Bangladeshi politics and media: Strange bedfellows?
0 comments | by Afsan Chowdhury
Bangladesh is well known for a flourishing media, rights violations of journalists and political activism rather than excellence. Media workers imagine themselves more as human rights and political activists than professionals. Many see themselves as frontline workers in the struggle to establish freedom and democracy. Often such pursuits follow the party lines of the two major players in Bangladesh.
This attitude and practice have damaged media as a whole because hyper politicisation has diminished credibility and many see the media as an extension of the two principle political parties. Politicians in general are seen by many as advantage-seekers and, by attaching so closely with them, the media is not seen as any different. Media has become its own foe.
Media’s confused role
Media has long been viewed as fundamentally a reporter on social and public governance issues but when it entered the nationalist phase before 1971, being partisan was considered patriotic. Hence, subjectivity became halal. The experiences of the 1971 war further enhanced this view as the Pakistan army and its local allies killed journalists in a planned manner as political enemies. The result was reinforcement of the role of media as a political rather than an information-processing construct. That tradition has lived on and has strengthened over time.
Media in Bangladesh is not seen as a mediator and informer but a political player and guardian or seeker of ‘democracy’. In Bangladesh, the vote banks believe that only their respective supporting party is capable of ‘democracy’ and the other is the ‘enemy’ of the same. So, democracy is seen as a party product and not wedded to public governance. The result is the justification of being partisan. The loser is the public who are further pushed into a partisan space since what they receive from the media in terms of information is the sum total of a society’s prime information source which is tilted and biased.
Media’s internal structure encourages party politics
Media’s own internal structure also plays a major role in encouraging this system. Media operates at three levels: 1) owners/editors; 2) trade union leaders and 3) workers. Except for the last, the first two are linked to one party or the other and this is reflected in their work as well. The result is a negative environment for objective media.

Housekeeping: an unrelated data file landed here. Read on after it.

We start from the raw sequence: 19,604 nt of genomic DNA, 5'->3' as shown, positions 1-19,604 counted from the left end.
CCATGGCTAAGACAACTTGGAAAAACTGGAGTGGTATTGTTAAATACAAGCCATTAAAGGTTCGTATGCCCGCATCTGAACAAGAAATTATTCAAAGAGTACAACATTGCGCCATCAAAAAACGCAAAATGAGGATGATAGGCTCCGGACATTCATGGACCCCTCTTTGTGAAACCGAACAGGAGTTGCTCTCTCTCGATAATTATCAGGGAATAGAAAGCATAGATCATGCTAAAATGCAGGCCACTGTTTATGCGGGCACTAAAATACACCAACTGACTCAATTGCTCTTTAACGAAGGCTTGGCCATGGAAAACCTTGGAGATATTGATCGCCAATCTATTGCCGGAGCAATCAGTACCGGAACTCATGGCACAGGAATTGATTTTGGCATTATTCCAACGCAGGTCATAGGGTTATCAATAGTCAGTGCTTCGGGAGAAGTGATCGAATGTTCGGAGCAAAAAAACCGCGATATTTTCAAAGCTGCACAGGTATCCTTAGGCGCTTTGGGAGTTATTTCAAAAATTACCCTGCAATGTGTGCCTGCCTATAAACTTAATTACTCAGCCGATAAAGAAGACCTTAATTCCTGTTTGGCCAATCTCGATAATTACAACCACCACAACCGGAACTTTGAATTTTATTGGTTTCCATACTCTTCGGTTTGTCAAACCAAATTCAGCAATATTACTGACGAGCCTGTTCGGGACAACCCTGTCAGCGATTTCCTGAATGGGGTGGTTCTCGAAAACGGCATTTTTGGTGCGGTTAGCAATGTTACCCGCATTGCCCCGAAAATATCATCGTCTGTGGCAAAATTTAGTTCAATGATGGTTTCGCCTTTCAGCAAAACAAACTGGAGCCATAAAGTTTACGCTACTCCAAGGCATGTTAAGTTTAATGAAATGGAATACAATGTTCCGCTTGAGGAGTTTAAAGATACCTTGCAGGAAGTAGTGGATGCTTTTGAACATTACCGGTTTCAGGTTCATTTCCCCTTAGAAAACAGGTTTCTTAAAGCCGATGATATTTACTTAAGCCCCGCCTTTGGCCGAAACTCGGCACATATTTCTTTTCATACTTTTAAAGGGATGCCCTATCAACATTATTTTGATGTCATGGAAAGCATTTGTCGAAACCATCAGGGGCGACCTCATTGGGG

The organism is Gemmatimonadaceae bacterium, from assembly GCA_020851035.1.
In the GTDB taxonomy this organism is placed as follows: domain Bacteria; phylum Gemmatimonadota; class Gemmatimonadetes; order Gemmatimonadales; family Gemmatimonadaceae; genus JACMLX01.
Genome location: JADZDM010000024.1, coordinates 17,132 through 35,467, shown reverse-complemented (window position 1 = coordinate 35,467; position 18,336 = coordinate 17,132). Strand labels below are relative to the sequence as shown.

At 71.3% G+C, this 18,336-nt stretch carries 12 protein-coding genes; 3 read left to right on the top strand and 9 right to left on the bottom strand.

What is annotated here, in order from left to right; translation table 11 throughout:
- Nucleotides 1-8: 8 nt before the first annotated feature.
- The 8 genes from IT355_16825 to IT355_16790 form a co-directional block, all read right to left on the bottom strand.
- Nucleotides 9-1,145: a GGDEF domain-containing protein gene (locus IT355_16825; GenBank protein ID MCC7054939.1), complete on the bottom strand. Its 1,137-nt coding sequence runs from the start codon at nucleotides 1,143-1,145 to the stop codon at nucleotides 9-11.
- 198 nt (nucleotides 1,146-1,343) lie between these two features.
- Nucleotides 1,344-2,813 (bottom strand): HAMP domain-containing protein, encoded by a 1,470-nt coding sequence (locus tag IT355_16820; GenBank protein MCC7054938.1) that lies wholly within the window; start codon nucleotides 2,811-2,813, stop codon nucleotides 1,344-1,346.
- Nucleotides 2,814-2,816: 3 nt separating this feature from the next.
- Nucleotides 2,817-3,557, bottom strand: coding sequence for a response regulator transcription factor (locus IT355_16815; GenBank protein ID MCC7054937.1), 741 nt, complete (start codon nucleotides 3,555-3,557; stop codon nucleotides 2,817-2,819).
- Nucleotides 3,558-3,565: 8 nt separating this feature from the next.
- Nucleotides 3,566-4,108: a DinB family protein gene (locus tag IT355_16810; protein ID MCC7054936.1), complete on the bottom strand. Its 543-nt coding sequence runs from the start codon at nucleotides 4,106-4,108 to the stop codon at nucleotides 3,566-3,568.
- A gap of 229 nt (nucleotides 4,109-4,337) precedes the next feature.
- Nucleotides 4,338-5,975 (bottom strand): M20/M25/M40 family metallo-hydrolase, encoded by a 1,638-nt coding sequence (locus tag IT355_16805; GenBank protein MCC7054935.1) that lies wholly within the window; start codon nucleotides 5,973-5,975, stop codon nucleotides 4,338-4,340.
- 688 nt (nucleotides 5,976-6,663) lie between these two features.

Meanwhile, the government through many channels and routes also keeps the pressure on media. Since favours are often exchanged, media and the powers that be become partners. This serves politics but not media’s interest.
As reporting quality has not improved and media itself has created a market for subjective content and politicking, two new elements have emerged. These are columns and talk shows. Basically, a form of providing personal or partisan opinion to support a cause, they have become greatly popular. The reasons are obvious. More often than not, they are stand in as proxies for the Aawami League-BNP fight. Even talk show guests are selected accordingly so that chili-pepper curry will be served to the audience along party lines. This isn’t designed to enlighten but instigate. They are avidly watched but also make a remark on the nature of media as it exists now.
Alternative media based on hate reports
The other element is the rise of alternative media, which are social media-based. Most of them are beamed from abroad and hence follow no rules, ethics or taste. In some ways, these media outlets are a reflection of the extremist views that exist on both sides of the political divide. Such views are, however, quite popular and though they may be very unprofessional media products at times, the pull factor—hate and abuse—is common to all of them.
Such views, which are popular and apparently come with economic tags, are dramatically increasing content availability. They do so, knowing that the hate market is expanding every day.
What ails, however, is politics and not media as it is expected to be an independent observer. But media owners and trade unionists, who are basically party loyalists, have contributed to shrinking this space. Media is about the people who work there or own it. So, the character of media is set by the people who are part of it and is not some abstract concept. And many of these people have made a choice to be more politically involved, making media identity-based and as playing an information-facilitating role less significant than the party programmes.
Corrosive politics, corrosive media
The problem, as it stands today, is that politics is corrosive. This may happen, but the problem is that media has chosen to be closer to that political architecture than the people’s right to information. In such an environment, media is increasingly becoming less about media and more about politics. In this role-processing, there are no winners and over time professional media will have to keep pace with the alternative media because more are peddling the same content called hate in most media space.